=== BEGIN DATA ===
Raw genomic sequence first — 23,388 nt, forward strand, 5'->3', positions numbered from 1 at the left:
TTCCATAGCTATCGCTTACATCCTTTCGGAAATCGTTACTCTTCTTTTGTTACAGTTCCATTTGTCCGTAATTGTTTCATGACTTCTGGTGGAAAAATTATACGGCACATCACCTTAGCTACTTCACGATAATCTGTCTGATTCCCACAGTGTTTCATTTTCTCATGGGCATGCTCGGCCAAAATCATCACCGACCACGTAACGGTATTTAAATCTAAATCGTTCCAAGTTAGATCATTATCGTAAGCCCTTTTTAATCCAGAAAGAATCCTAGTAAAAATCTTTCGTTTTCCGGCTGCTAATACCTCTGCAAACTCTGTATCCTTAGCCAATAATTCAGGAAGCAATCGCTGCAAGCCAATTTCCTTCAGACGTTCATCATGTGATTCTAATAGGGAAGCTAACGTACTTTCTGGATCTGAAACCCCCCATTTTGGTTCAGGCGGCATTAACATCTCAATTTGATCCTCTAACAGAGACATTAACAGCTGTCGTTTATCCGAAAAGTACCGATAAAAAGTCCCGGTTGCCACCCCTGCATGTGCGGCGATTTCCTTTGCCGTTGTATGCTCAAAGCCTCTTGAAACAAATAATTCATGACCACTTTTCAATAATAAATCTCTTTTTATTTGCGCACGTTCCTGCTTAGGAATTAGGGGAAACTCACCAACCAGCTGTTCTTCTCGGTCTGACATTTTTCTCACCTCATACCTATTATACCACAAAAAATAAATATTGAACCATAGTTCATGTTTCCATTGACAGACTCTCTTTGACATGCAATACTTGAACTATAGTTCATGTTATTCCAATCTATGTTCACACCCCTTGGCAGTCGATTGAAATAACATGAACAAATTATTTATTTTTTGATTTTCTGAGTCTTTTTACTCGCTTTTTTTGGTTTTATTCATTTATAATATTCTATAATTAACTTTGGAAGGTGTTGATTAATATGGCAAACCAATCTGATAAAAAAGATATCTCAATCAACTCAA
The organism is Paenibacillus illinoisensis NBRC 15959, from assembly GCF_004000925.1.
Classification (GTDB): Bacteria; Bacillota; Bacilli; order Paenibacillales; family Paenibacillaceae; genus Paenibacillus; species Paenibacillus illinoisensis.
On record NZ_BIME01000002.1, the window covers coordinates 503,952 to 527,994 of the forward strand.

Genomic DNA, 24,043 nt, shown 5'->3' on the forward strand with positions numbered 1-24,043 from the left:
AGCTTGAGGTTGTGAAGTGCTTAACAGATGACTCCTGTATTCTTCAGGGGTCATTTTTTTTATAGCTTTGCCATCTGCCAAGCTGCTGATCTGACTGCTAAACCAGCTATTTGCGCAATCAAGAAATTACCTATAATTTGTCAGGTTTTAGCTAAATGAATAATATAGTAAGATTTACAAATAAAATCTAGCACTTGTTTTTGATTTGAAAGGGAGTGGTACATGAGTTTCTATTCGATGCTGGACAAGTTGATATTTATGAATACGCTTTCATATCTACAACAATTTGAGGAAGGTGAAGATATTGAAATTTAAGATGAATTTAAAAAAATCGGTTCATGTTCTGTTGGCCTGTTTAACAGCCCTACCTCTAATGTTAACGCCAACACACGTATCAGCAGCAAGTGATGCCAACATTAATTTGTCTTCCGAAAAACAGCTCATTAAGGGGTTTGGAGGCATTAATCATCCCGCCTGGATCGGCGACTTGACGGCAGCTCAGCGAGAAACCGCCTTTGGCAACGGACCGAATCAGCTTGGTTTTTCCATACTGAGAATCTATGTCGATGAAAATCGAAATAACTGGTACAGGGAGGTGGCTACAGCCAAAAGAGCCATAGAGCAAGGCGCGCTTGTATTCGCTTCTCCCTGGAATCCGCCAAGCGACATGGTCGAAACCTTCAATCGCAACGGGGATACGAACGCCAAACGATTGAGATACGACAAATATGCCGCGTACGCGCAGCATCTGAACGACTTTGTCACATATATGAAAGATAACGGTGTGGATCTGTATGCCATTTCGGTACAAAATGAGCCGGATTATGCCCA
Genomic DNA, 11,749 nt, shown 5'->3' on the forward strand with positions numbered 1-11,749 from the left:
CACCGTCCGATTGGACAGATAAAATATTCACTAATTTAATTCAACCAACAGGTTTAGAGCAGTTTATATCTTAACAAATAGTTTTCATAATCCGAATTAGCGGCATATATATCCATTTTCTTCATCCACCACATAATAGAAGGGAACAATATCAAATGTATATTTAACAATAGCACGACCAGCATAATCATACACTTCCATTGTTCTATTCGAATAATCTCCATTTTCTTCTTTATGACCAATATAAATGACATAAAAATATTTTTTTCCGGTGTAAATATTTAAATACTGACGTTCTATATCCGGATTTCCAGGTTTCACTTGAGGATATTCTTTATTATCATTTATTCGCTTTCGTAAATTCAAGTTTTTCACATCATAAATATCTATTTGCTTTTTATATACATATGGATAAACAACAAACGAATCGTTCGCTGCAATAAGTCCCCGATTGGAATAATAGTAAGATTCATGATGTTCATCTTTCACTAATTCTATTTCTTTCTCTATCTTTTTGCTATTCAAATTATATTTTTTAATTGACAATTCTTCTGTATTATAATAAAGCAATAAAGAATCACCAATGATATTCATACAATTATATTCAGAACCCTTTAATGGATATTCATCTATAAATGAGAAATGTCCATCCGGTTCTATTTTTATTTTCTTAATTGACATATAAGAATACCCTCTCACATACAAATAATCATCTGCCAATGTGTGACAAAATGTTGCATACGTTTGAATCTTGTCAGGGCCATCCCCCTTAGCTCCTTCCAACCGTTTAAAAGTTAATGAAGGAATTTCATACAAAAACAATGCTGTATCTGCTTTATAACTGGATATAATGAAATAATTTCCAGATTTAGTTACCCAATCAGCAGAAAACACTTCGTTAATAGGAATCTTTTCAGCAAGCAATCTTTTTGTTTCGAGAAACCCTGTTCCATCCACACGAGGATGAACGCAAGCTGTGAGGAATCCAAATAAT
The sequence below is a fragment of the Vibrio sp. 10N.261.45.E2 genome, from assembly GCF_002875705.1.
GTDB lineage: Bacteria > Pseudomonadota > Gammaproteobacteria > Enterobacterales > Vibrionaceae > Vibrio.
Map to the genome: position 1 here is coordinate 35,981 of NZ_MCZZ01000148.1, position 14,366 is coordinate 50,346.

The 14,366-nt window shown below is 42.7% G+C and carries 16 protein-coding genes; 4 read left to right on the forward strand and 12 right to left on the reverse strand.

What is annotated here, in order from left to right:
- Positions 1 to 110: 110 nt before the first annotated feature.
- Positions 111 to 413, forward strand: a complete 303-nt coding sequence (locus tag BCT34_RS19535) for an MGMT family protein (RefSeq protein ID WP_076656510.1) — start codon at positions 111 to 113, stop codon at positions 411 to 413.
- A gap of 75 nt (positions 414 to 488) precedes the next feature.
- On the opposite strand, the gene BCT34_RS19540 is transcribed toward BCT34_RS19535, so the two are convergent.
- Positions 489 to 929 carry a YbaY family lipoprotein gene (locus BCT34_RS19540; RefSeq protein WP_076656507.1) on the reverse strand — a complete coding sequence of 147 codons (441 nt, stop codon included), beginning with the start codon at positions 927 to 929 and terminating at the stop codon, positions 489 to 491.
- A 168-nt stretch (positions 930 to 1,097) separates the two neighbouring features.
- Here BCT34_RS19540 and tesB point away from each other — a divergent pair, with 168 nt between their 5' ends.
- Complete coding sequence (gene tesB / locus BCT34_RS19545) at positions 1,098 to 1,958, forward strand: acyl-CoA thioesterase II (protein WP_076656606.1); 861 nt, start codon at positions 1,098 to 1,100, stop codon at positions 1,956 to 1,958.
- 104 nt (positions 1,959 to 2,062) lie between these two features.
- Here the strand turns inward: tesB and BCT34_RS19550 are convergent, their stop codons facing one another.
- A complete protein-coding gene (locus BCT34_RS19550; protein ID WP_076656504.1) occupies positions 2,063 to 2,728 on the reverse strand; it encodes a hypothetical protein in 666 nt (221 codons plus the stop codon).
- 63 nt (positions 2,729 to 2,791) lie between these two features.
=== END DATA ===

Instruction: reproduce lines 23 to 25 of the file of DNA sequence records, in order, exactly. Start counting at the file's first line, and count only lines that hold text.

- 104 nt (positions 1,959 to 2,062) lie between these two features.
- Here the strand turns inward: tesB and BCT34_RS19550 are convergent, their stop codons facing one another.
- A complete protein-coding gene (locus BCT34_RS19550; protein ID WP_076656504.1) occupies positions 2,063 to 2,728 on the reverse strand; it encodes a hypothetical protein in 666 nt (221 codons plus the stop codon).